During the anti-Habsburg war of Prince Bocskai István, the castle fell to the Hajdú soldiers of Bocskai in 1605. By then, the Révay family had already fled to the west, taking shelter on their safer domains. The Hajdú soldiers plundered the castle and burned it. According to the Treaty of Vienna that settled the Bocskai uprising, Szklabinya castle and most of the Upper Lands were reunited with the Kingdom of Hungary. The Révay family returned but they did not rebuild the ruined castle in 1610. Instead of this, they built a reinforced Renaissance palace on the foot of the hill, that was more comfortable. However, it was still connected to the old castle. Many stones of certain sections of the old walls were used for the construction of the new fortification.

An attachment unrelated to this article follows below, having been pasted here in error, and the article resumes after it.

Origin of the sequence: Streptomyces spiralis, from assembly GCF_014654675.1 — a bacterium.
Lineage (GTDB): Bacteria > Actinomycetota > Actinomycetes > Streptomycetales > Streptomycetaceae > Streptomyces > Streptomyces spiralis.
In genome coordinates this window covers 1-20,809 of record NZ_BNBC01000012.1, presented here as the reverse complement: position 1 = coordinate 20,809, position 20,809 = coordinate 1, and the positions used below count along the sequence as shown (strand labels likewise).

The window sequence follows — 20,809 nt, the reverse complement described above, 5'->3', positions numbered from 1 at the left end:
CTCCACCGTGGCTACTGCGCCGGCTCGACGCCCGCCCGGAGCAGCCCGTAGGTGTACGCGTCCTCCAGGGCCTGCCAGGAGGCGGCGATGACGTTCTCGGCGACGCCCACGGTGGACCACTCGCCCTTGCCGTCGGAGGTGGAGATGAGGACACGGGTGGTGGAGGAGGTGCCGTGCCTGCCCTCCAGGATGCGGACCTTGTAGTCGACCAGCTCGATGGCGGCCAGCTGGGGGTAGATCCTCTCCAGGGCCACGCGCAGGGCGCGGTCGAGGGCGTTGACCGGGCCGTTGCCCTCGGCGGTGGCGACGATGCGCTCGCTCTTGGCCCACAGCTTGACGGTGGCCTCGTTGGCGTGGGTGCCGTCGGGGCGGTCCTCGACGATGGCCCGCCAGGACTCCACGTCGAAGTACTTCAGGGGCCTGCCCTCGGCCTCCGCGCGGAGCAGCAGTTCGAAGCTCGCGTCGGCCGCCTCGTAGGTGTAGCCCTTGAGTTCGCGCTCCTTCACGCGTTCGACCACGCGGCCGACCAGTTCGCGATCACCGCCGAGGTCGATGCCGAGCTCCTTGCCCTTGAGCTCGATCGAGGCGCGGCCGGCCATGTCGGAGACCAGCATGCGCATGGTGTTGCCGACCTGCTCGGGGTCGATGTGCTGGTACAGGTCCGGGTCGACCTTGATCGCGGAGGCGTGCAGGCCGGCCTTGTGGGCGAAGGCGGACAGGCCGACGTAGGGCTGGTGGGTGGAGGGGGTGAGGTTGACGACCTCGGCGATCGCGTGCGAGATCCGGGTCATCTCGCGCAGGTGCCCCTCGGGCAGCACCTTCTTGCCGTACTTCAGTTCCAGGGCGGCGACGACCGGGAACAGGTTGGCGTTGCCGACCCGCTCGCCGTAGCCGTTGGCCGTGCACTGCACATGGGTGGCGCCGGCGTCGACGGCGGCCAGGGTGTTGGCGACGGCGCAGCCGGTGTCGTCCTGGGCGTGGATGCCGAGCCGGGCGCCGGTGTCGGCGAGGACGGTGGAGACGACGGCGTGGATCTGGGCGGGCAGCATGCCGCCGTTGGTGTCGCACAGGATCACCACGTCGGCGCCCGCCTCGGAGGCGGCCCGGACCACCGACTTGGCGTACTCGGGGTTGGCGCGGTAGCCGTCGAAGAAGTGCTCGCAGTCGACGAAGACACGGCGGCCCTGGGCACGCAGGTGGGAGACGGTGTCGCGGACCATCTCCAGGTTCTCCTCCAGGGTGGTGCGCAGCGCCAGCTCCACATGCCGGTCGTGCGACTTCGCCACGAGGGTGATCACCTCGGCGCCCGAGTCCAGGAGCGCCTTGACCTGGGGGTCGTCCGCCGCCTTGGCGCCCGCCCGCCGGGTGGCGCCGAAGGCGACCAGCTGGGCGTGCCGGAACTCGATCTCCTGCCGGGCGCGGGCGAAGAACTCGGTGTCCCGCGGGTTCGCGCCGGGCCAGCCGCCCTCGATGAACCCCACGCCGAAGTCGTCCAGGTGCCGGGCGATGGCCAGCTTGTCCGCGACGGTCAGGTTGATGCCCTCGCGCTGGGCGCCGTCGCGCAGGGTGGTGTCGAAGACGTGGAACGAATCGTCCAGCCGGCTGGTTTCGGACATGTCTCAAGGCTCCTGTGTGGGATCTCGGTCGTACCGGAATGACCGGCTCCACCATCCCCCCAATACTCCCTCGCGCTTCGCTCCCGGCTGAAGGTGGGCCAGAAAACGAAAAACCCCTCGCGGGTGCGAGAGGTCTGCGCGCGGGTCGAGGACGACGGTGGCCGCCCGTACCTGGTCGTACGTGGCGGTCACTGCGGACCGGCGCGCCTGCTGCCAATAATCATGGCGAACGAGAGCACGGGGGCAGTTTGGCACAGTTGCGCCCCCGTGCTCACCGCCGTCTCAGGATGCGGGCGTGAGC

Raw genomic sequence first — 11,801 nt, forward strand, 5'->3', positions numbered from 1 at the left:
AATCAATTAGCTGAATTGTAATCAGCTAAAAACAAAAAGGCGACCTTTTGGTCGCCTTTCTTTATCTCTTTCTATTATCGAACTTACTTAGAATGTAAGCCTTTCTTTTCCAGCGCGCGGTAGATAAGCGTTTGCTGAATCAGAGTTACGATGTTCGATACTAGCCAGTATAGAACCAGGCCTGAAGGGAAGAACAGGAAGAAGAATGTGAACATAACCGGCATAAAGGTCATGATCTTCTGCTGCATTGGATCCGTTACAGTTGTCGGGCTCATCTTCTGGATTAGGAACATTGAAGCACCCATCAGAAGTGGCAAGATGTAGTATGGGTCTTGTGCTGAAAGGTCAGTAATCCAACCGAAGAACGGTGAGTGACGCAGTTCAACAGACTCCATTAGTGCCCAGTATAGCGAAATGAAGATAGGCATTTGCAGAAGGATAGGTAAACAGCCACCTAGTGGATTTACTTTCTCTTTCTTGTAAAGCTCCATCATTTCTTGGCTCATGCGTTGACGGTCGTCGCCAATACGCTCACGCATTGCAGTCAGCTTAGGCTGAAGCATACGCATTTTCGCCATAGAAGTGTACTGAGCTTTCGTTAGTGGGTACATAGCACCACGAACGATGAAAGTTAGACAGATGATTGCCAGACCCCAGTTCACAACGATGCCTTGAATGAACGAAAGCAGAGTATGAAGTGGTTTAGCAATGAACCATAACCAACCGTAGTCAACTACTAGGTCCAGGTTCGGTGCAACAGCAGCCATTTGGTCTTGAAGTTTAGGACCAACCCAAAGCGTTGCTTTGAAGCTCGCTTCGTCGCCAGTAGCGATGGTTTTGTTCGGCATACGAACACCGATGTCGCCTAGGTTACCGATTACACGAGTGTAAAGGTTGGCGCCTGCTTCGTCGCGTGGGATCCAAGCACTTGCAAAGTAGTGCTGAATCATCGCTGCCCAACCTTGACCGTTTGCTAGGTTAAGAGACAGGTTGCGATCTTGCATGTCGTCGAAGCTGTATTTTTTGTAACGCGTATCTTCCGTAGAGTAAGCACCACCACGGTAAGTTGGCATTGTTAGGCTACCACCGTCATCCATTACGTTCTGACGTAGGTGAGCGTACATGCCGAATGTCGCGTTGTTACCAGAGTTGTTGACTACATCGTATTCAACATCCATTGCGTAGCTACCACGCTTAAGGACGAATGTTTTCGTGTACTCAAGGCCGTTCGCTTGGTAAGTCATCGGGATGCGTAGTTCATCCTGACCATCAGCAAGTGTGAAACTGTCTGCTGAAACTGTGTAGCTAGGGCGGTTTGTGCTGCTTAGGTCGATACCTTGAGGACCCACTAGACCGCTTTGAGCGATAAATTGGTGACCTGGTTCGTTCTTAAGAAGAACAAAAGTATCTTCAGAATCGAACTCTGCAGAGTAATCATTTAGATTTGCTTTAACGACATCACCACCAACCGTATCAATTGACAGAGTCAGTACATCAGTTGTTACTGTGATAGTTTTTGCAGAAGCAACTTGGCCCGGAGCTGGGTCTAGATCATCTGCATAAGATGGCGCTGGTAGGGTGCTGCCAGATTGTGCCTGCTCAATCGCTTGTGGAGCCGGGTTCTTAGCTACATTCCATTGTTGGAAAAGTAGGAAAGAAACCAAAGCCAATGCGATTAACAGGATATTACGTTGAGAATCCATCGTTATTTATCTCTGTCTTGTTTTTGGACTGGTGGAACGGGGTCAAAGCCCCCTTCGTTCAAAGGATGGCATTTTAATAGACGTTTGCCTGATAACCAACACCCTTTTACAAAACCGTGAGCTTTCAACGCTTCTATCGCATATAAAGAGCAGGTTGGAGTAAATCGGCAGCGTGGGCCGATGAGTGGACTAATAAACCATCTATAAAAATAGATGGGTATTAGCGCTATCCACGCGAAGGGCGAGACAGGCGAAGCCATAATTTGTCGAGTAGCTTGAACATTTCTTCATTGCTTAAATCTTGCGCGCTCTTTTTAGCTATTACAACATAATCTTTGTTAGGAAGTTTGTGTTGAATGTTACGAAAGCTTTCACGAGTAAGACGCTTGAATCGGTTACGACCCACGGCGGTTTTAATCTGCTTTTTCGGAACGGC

Szklabinya (Photo: Imre Lánczi)

In spite of the towers and the walls, the new palace did not have military significance, it was good only against smaller raiding parties. Accordingly, it opened its gates before the troops of Prince Bethlen Gábor of Transylvania in 1619. Then, Baron Révay Péter, Chief Comes of Turóc County was not there: he was also the Guardian of the Hungarian Crown so he had to travel with it. Later, Szklabinya castle was taken by Prince Rákóczi György of Transylvania in 1644.

Szklabinya (Photo: Imre Lánczi)

During the War of Independence of Rákóczi Ferenc II, the rebel “kuruc” troops, led by Count Bercsényi Miklós and Baron Károlyi Sándor defeated the Imperials in the battle of Zólyom in November 1703. Their soldiers occupied the region and we know that Szklabinya castle was theirs in 1704. They took Chief Comes Révay Ferenc to the Castle of Eger where he died in 1707. There were no more fights in Szklabinya castle during the war of Rákóczi. All we know is that the army of Rákóczi, led by the prince suffered a major defeat in August 1708 at Trencsén castle, and the “kuruc” rebels were driven out from the region.